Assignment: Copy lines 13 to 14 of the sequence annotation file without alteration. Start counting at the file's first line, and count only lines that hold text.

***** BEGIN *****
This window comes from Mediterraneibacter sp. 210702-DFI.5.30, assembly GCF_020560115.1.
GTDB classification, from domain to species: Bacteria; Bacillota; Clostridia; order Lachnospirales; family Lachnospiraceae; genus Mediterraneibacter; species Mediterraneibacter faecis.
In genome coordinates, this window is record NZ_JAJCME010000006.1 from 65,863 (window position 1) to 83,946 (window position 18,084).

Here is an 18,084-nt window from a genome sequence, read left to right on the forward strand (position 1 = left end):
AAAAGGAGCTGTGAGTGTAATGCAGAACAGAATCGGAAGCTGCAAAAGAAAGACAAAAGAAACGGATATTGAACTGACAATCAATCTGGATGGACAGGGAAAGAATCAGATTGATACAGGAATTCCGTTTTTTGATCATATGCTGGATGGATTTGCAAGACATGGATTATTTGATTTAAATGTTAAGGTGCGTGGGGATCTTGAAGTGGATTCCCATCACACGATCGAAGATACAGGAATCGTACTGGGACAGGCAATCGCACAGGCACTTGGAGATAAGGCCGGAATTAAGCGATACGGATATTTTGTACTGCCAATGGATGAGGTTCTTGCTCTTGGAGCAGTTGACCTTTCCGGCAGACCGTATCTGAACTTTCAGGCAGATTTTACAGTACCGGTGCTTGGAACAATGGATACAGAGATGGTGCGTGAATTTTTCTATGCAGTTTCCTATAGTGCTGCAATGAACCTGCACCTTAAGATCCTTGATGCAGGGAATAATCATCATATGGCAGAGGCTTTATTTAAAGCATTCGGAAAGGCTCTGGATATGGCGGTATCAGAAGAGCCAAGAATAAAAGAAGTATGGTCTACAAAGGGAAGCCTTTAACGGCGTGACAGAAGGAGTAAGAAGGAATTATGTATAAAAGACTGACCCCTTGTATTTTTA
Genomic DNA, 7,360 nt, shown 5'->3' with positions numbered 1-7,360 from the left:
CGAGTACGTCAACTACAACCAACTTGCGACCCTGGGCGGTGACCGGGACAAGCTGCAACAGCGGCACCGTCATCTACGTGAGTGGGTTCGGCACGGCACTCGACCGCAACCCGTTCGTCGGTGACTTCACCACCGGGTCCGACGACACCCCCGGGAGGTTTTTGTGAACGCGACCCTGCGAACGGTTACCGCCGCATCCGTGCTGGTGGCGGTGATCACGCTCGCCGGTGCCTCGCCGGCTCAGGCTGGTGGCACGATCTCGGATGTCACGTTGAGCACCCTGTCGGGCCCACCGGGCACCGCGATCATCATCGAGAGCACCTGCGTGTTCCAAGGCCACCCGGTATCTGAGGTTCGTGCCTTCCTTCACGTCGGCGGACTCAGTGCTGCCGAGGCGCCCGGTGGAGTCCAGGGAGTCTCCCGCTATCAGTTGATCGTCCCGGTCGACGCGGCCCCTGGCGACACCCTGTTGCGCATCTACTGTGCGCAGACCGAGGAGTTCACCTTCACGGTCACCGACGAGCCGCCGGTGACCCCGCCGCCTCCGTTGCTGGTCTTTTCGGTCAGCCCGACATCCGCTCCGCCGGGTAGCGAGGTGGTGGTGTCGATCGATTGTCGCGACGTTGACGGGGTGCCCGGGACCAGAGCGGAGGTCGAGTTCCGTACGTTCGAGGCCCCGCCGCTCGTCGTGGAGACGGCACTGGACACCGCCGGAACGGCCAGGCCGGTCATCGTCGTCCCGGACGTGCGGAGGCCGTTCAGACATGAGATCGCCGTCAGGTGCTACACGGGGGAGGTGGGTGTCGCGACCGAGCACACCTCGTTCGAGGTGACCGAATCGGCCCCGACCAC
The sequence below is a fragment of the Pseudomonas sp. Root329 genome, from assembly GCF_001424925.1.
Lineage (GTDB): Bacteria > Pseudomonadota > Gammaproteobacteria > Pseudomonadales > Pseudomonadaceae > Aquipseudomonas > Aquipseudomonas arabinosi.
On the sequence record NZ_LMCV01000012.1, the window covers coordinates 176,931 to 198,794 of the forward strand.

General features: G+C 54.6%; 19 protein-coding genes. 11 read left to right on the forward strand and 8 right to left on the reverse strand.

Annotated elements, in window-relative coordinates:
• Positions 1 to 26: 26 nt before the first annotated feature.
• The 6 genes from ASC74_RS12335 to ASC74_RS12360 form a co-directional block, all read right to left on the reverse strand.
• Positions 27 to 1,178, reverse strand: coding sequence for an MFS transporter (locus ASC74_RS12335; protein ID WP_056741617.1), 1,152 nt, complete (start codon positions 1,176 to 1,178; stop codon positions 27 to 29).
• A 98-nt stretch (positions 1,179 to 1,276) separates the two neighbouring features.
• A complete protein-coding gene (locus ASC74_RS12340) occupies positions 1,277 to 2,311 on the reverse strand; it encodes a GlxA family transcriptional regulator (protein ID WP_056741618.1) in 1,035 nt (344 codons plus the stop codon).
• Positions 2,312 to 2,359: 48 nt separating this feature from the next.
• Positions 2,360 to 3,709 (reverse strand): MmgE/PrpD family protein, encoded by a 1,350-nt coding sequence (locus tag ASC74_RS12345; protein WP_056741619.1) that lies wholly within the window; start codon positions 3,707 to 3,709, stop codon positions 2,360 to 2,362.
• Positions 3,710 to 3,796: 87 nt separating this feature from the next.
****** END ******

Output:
• Positions 1 to 26: 26 nt before the first annotated feature.
• The 6 genes from ASC74_RS12335 to ASC74_RS12360 form a co-directional block, all read right to left on the reverse strand.